US Promises Not to Seek Death Penalty for Assange

Newsdesk
3 Min Read

Washington has reportedly provided assurances that the death penalty will not be sought for or imposed on Julian Assange, the founder of WikiLeaks. This move comes as part of the ongoing legal proceedings concerning Assange’s potential extradition to the United States.

According to sources, the U.S. officials have stated that they will not pursue the death penalty against Assange if he is extradited from the UK to face charges related to his publication of classified documents. These documents were highly embarrassing to the U.S. government and led to a series of legal challenges for Assange.

The assurances were reportedly sent to the United Kingdom in a bid to address several concerns about what may happen to Assange if he is extradited to the U.S. The 52-year-old WikiLeaks co-founder faces computer hacking and espionage charges that were first brought by President Donald Trump’s Justice Department and have continued into President Biden’s administration.

The diplomatic note sent from the U.S. embassy in London includes carefully-worded assurances, emphasizing that Assange will not be prejudiced by reason of his nationality with respect to which defenses he may seek to raise at trial and at sentencing. Specifically, it was noted that Assange would have the ability to raise and seek to rely upon the rights and protections given under the First Amendment of the Constitution of the United States.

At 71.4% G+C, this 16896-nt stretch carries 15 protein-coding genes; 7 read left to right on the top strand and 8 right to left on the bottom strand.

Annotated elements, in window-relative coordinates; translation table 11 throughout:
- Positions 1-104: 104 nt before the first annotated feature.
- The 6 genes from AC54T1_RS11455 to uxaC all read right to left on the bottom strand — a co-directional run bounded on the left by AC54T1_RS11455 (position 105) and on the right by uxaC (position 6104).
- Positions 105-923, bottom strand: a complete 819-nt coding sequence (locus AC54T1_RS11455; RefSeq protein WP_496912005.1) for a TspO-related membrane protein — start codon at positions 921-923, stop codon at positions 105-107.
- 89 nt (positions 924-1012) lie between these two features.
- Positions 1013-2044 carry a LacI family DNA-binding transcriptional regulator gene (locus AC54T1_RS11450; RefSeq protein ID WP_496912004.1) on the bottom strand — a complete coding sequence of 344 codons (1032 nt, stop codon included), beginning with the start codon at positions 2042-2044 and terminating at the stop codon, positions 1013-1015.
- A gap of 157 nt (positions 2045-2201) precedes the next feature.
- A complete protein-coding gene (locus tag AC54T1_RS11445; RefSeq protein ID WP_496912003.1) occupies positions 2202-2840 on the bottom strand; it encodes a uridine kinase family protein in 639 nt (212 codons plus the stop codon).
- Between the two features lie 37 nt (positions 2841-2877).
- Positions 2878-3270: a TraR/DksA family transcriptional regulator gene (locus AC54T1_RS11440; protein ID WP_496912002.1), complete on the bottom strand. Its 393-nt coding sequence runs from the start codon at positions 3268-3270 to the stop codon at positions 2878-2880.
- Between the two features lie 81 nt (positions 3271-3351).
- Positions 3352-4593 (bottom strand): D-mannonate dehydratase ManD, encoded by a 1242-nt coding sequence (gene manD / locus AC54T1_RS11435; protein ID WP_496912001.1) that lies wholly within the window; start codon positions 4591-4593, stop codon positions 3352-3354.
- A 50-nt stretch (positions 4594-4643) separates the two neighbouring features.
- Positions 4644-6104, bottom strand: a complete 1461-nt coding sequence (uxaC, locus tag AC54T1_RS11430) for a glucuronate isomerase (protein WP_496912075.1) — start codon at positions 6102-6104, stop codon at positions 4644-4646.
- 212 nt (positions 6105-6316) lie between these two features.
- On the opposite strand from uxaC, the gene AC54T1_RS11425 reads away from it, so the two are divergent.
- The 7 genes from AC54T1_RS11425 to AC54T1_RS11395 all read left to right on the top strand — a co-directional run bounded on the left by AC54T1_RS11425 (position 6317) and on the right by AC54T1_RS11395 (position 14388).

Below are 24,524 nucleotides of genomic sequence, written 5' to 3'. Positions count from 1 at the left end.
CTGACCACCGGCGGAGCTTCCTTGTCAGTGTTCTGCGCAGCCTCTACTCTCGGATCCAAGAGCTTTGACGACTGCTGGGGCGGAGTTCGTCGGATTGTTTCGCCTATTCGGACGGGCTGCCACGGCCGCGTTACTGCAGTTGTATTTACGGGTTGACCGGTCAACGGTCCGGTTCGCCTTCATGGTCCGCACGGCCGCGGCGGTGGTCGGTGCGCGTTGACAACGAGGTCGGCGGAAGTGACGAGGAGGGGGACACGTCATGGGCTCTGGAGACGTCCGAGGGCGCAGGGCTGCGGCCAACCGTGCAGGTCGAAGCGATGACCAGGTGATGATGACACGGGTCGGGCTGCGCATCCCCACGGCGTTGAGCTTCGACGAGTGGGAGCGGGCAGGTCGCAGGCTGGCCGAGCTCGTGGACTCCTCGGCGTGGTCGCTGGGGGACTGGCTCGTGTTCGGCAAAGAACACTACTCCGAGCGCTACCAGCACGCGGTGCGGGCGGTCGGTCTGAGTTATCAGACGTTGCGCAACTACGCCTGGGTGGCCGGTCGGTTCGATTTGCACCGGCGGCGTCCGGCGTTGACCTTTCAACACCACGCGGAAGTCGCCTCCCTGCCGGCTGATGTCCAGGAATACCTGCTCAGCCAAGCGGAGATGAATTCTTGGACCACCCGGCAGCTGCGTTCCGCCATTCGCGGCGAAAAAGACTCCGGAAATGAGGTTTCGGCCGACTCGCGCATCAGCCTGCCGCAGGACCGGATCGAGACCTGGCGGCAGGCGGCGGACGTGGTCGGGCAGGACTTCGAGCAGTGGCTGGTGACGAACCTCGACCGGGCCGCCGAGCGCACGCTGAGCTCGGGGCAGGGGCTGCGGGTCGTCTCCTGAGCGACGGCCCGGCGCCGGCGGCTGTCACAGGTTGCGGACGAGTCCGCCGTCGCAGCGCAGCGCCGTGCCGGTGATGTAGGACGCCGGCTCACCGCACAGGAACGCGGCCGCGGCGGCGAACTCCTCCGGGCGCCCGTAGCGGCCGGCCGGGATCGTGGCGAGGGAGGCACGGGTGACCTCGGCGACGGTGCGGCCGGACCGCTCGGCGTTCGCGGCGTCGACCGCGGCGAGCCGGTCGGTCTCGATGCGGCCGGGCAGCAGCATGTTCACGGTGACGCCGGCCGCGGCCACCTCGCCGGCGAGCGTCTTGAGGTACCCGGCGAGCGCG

This development is seen as a crucial step in the legal process and could potentially influence the decision on whether Assange will be extradited to the United States. The case continues to garner international attention and raises important questions about freedom of speech and the treatment of individuals in the legal system.

Assange has been held in Belmarsh Prison in London since 2019, and his legal team has indicated that they may attempt to challenge the extradition in the European Court of Human Rights if they exhaust all legal options in the UK. The case is set to continue with further legal proceedings in the near future.

Share This Article
Leave a comment

Leave a Reply

Your email address will not be published. Required fields are marked *